While his own fundraising continues to be anemic compared to the Ferriero era, Stellato admits his own party has a bigger branding problem that goes beyond Bergen.

“The Tea Party did a great job and we went about healthcare the wrong way,” said the chairman, son of a UAW worker. “When Bin Laden was killed they were going to run Obama for pope. I knew that would have a shelf life of 72 hours. If Obama wants to be a diplomat that’s fine, but he has to be getting the message out there of core values. It is the moral obligation of government to take care of the sick, needy and the handicapped.

“I’m an opponent of the idea that government is too big. Republicans say that and then the minute their nose starts to run they want government to wipe it for them.

“We’re not getting the message out there, and it pains me,” added Stellato, whose political idol remains 1968 Democratic Presidential nominee Vice President Hubert Humphrey, his professor at the University of Minnesota.

Notwithstanding his own party’s obstacles, he said he still believes the Republicans will overreach in 2012, as he anticipates a Tea Party GOP Primary victor opposing U.S. Sen. Bob Menendez (D-NJ) – someone like state Sen. Mike Doherty (R-23), who continues to build support for a challenge from the right.

“Bill Bradley is one of the greatest senators to serve and he never would have gotten there if it wasn’t for Jeffrey Bell,” said Stellato, referring to the 1978 general election in which former New York Knick Bradley defeated conservative Republican Bell, who had shocked New Jersey earlier that year when he beat popular incumbent U.S. Sen. Clifford Case in the Republican Primary.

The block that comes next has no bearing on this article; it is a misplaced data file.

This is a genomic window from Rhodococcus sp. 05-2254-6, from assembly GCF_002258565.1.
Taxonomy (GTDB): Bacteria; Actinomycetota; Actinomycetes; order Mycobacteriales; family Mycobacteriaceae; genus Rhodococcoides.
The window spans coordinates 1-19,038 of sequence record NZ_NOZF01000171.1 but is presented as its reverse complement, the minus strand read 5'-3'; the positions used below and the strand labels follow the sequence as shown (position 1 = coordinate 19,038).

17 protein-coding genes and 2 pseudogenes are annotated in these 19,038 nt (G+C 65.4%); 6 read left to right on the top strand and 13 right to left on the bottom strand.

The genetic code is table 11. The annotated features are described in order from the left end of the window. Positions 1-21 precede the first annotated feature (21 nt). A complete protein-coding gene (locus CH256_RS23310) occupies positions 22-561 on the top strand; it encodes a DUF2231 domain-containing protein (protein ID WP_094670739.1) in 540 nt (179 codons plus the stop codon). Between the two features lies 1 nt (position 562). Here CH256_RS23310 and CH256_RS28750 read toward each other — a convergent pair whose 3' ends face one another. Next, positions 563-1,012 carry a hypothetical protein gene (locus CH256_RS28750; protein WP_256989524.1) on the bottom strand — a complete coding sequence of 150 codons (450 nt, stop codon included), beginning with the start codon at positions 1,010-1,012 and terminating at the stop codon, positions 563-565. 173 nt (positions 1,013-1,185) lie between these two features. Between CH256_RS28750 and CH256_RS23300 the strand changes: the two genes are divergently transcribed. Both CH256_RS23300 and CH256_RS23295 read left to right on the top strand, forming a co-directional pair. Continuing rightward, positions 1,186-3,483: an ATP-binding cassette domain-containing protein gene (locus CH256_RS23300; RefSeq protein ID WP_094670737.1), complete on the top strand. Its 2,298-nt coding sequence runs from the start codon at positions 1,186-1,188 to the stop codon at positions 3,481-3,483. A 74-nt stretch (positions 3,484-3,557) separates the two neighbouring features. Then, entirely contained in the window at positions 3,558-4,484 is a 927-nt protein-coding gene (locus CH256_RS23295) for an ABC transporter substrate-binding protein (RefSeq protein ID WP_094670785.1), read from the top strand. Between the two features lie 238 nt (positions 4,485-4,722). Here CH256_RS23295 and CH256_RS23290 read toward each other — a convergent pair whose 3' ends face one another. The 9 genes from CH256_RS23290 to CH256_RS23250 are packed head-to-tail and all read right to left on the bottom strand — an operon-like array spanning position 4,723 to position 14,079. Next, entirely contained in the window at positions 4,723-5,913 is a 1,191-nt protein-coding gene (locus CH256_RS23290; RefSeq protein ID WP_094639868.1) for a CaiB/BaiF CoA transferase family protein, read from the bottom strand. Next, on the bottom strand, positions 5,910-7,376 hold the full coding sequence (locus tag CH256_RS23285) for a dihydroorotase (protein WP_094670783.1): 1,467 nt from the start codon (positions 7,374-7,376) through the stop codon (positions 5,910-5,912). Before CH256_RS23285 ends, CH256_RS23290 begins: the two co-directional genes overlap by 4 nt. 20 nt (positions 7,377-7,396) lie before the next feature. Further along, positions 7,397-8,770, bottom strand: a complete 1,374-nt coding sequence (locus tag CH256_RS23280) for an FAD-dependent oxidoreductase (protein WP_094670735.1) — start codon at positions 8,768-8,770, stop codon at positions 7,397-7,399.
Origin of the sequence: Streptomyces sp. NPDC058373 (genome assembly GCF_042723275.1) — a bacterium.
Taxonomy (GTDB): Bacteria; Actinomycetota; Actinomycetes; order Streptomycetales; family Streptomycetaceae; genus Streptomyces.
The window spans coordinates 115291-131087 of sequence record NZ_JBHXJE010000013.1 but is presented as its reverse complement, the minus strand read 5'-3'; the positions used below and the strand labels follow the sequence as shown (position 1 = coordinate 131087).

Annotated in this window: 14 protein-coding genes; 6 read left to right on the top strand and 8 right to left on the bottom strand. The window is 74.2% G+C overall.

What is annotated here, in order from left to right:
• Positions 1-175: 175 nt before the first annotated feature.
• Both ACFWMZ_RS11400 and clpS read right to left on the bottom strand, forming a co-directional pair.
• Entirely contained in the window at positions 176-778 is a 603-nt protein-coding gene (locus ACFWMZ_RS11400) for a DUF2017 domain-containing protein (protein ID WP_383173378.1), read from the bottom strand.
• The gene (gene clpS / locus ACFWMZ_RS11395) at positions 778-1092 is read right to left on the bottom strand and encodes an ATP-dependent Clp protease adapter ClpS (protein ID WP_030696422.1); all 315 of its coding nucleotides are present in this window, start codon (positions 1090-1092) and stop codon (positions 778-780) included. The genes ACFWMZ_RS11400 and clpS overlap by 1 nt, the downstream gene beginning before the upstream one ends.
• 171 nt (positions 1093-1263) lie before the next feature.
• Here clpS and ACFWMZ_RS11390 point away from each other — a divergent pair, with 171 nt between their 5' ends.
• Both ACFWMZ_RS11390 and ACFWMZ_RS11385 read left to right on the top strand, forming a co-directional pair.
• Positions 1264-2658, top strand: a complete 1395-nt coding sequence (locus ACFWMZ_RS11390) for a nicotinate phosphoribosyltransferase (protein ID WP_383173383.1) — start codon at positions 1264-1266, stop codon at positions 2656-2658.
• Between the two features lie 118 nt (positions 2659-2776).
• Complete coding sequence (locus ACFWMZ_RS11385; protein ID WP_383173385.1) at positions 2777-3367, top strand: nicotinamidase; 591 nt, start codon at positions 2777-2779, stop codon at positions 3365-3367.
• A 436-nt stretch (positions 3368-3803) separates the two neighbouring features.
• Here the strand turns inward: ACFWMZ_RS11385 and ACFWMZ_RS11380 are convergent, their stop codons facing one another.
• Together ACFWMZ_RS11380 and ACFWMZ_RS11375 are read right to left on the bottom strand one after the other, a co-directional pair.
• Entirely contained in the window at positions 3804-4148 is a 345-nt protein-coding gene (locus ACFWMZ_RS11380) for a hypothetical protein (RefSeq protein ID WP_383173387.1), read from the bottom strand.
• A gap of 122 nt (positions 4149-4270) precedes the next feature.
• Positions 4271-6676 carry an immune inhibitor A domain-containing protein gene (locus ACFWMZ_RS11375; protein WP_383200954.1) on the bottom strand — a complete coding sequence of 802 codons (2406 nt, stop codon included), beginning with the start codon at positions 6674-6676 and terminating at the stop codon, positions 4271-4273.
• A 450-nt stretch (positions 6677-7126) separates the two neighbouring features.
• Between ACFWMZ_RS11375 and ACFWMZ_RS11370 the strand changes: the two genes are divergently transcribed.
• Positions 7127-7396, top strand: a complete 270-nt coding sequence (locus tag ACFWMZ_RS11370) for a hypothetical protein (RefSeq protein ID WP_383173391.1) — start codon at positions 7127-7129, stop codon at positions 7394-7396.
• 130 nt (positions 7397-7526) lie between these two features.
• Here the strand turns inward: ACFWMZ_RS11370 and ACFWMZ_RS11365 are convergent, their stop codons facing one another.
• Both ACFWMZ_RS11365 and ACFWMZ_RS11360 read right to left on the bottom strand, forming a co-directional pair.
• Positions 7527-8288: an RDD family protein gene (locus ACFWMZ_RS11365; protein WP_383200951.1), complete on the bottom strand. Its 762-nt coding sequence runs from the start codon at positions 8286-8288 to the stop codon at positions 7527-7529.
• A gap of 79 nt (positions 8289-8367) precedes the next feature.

The former long-serving mayor of Lyndhurst and owner of his own family funeral parlor, Stellato prefers an executive role. Of course, that didn’t mean he would rule out senator, or later as it turned out, the Assembly.

But in 1997, then-BCDO Chairman Jerry Calabrese tapped Gary Furnari to serve as the 36th Legislative District senator. When Furnari took a judgeship in 2001, succeeding Bergen Democratic Party Chairman Joe Ferriero chose Wood-Ridge Mayor Paul Sarlo instead of Stellato.

Ferriero offered him an Assembly seat, which Stellato didn’t want. He didn’t care to run for re-election every two years and he didn’t want tripod placement that didn’t put him at the top of the pyramid.

He turned Ferriero down.

Since that time, Stellato’s name surfaced as a possible challenger to Sarlo but he didn’t make a move in 2007 and this time took on the chairmanship after talks with the senator and Stellato’s decision to back Kevin Ryan for the Assembly instead of running himself for the job.

Then he became chairman, a job with little power projection left compared to the Ferriero era, unless Stellato can raise some money and rack some wins. With money an issue everywhere, Stellato admits his party has messaging troubles as he tries to take fight to the GOP in Bergen